How to Make a Living Without a Job
As an employee, we get the occasional thought on the back of our mind, “what would happen if I was let go tomorrow?” For many, that would come with an immense amount of stress, fear, and anxiety among many other emotions.
“Making a living” essentially involves two pieces. Your cost of living, and your income. If you can lower your cost of living, you won’t need to have as large of an income to “make a living” and if you raise your income, you can afford a larger cost of living. Therefore, when it comes to “making a living” you should focus on lowering your expenses or raising your income.
In this post, we hope to ease some of the anxiety that might come with a job loss and teach you how you can continue your life during a temporary or long-term lack (or degraded) source of income.
If you live in an area with a high cost of living (I’m looking at you California), you can consider moving to lower your living expenses. Your housing expense is commonly the largest piece of your budget, so lowering these costs will help you stay afloat without a job. Some locations with the lowest cost of living are listed below:
For many of us, the reason we dread moving is because of finding a new job, so without this restraint, this might be the perfect time to pack your bags and find a new living space.
Live Rent Free
If you live in an area with a normal or low cost of living already, you can still consider moving. Downsizing your home, moving in with others, or renting out a piece of your home are all great ways to lower your housing costs.
The least sexy option might even be to move in with family or friends to save some cash. You should offer to pay at least your portion of the electric and water bills throughout your stay and communicate with temporary landlord about any rules or standards they may have.
Start or Grow a Side Hustle
Whenever you lose your primary source of income, it’s smart to have an additional source of income that can pick up some of the slack lost, and a side hustle can give you that privilege.
There are many different types of side hustles for just about any skill you may have and some that require no skills at all. If you are without a job, this might be the perfect time to start your side hustle. From flipping furniture to becoming an online personal trainer, or even starting a photography gig, there are many different side hustles that suit just about anyone.
Make your Money Work For You
If you’re familiar with the FIRE movement (Financial Independence, Retire Early), you probably know everything about passive income.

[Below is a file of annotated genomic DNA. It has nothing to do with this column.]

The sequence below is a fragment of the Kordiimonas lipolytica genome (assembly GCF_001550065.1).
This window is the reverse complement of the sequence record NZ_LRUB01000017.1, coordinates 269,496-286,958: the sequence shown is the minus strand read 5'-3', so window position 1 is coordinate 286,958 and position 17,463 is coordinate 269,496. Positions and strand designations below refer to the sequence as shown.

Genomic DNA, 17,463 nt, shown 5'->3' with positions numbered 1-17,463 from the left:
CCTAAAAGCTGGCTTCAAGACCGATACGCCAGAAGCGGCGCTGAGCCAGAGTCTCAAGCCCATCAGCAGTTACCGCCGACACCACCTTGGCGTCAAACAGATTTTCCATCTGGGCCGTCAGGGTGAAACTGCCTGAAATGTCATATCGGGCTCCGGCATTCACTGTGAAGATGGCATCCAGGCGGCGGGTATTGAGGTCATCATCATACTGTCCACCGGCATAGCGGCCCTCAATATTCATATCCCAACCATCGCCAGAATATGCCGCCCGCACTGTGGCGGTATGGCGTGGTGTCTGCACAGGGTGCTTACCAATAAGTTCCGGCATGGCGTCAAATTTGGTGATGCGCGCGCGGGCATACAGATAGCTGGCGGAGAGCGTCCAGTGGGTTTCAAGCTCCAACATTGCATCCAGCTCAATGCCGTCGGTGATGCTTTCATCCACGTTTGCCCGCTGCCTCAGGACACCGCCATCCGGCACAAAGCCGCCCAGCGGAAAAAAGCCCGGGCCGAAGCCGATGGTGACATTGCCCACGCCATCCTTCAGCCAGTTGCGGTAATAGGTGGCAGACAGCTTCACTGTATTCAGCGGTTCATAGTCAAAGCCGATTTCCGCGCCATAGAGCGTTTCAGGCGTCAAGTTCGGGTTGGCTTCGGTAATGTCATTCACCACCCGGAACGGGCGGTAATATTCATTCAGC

Passive income is all about building a stream of income that you do not actively take part in. For example, some people will choose to use dividend investing as a way to create a passive income stream. By purchasing stocks that routinely pay a dividend, you can use this income to purchase even more of the stock and exponentially grow your income. This is the basic idea behind passive income.
There are many different passive income streams you might consider. You could create an eBook or eGuide for others to purchase, you could rent out a piece of your home or an entire property, or you could start a blog that is monetized with digital advertising.
If you’re interested in establishing a life in which you do not have to report to the office Monday through Friday, passive income is one of the best ways to make it happen.
Refinance your Mortgage or Student Debt
Take advantage of record-low interest rates by refinancing your home or student loans to help keep your budget in the green. With 30-year mortgages refinances hovering between 3-4%, and 15-year rates touching the high 2% range currently, refinancing could be a great option.
If you expect a long term job loss, you could consider a cash-out refinance on your mortgage to pad your savings for the long haul. This will essentially allow you to take equity out of your home in the form of cash in exchange for a larger balance and extended loan term.
Student loans can also be refinanced to lower interest rates, potentially saving you hundreds per year depending on your balances.
Only Spend Money on Essentials
Whenever facing a job loss, one of the first things you should do is to cut any unnecessary expenses. It’s wise to revisit your budget and look for areas to cut back or eliminate altogether.
Some of the most common unnecessary expenses are:
- Eating out and food costs
- Entertainment costs
- Cable television costs
- Internet costs (if you have upgraded services)
- Electricity and water costs
Pick up a Part-Time Job
If you’re in a serious crunch for cash, a part-time job could help you pay the essential bills to keep your rent or mortgage paid and the lights on. Depending on your situation, this might not be as much as you were previously making, but it will still have a positive impact on your finances. Some options you can consider are:
- Event staff
- Grocery stores or wholesale clubs
Become a Freelancer